Coronavirus: Ryanair hits out at governments as passenger numbers dive by 80%

Ryanair has accused EU national governments of continuing to “mismanage” air travel as England prepares to join the number of countries imposing a second coronavirus lockdown.

The no-frills carrier used the publication of its half-year results, which showed a slump to a financial loss, to say it was unable to give guidance on profits for the full year to the end of March except to say it expected losses to widen.

It reported a loss of €197m (£178m) for the six months to September compared to profit after tax of over €1.1bn in the same period last year as passenger numbers slumped by 80% to 17 million during the COVID-19 crisis.

Ryanair said that cost reduction measures across the business, including pay deals with crew and pilots, helped avert a bigger hit to its bottom line.

Its statement read: “The group expects to carry approximately 38 million passengers in FY21 (full-year 2021), although this guidance could be further revised downwards if EU governments continue to mismanage air travel and impose more uncoordinated travel restrictions or lock downs this winter.”

The group has already curbed operations for the current winter season – with Ryanair reacting to tougher restrictions in its home market of Ireland by flying in and out of Dublin only for the duration of the country’s current lockdown.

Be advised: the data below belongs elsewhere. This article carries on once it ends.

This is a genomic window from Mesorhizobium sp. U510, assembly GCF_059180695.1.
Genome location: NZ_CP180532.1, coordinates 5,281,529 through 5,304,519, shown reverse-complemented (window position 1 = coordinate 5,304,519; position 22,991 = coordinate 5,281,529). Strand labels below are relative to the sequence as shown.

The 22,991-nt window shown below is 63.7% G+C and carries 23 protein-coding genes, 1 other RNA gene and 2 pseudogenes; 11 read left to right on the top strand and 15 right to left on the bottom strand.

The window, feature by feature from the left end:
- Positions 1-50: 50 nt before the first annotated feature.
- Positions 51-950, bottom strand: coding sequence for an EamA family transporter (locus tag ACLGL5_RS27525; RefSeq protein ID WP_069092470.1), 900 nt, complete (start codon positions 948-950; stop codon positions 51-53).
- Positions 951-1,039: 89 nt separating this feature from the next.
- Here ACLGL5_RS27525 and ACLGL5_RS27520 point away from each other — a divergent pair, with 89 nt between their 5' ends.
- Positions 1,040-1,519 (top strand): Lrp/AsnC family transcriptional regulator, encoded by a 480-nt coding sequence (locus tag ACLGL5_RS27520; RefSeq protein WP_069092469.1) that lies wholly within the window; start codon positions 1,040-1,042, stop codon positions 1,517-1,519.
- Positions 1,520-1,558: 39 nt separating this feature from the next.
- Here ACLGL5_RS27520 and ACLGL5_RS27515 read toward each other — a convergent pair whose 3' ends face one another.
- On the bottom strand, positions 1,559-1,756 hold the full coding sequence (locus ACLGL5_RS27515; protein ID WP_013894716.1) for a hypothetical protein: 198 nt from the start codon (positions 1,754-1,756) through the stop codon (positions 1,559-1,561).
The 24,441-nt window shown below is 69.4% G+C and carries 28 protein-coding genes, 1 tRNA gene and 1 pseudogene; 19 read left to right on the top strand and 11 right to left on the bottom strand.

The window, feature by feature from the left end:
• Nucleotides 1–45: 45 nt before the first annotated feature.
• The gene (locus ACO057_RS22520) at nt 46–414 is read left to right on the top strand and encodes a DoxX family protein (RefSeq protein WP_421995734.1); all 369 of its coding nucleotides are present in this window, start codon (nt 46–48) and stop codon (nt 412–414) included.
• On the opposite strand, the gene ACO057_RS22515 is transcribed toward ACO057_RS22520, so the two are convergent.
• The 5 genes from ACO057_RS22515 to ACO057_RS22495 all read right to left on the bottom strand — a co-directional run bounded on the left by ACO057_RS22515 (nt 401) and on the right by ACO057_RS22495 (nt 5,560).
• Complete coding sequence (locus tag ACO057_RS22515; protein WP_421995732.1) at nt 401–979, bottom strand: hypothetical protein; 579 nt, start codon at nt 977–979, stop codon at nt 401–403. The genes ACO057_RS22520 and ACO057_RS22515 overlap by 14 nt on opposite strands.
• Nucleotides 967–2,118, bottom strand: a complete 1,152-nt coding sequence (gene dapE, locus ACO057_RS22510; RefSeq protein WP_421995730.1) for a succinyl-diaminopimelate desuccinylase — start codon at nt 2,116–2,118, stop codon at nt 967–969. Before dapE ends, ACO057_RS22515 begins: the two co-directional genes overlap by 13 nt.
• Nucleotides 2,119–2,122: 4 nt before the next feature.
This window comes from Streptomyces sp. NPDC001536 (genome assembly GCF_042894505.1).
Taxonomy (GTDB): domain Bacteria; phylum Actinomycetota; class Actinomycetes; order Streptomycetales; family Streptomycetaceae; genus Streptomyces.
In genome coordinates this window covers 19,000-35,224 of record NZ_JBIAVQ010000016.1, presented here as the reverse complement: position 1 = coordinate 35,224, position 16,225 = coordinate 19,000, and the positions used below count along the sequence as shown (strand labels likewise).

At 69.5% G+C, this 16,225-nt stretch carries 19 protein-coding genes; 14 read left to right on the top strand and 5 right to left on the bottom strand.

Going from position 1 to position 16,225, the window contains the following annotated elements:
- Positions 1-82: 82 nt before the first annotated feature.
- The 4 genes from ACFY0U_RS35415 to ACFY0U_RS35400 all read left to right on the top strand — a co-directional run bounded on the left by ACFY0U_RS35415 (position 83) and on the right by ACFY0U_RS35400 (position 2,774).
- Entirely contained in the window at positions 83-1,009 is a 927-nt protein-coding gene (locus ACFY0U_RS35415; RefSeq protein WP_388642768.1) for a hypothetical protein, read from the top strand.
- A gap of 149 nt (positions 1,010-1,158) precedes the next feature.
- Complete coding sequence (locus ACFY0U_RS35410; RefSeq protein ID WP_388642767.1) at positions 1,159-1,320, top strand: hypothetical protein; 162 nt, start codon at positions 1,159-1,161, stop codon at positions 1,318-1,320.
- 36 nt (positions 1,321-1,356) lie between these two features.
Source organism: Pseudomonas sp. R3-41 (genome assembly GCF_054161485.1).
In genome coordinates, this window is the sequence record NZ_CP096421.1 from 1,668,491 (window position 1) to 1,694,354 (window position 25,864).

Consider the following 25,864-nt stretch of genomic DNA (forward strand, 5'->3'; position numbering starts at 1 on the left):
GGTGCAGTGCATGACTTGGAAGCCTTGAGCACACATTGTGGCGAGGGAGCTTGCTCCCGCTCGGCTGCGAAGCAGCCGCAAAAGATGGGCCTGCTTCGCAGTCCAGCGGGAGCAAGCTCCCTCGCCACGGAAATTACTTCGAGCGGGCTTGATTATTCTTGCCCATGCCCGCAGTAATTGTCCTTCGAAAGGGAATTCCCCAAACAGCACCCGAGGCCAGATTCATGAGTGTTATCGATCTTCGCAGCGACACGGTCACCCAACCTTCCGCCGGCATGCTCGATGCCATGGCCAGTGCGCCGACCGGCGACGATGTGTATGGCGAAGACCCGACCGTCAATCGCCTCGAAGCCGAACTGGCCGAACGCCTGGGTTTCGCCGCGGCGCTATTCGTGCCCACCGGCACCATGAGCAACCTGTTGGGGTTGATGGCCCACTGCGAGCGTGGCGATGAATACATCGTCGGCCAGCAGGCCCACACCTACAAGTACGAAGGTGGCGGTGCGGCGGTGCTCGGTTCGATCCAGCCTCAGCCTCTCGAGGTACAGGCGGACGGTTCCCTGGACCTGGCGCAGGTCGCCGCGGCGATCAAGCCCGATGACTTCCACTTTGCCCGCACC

England is also preparing to join major markets of Germany and France in curbing travel abroad from Thursday as Boris Johnson’s government moves to get a tighter grip on surging infection rates.

A Sky News jobs tracker shows the wider aviation sector is among the biggest losers in the disruption to date – with British Airways alone expected to have cut almost 13,000 jobs this year.

Ryanair suggested, however, that brighter skies were ahead.

Chief executive Michael O’Leary used a video presentation to say he expected to see very strong demand next summer, with Ryanair expecting to fly between between 50% and 80% of its pre-pandemic traffic levels.

It hoped that profitability would be boosted by the arrival of at least 30 Boeing 737 MAX aircraft – delayed by the grounding of the whole MAX fleet in March last year following fatal crashes involving aircraft operated by Lion Air and Ethiopian Airlines.

Boeing has signalled that it is expecting clearance to resume flights before the year’s end.

The MAX crisis prompted Ryanair to curb its expansion plans last year and said it was on track to agree compensation with Boeing in the coming weeks.

Such a deal will clear the path towards the delivery of the more fuel efficient plane and for training to be completed in time for the summer schedule.

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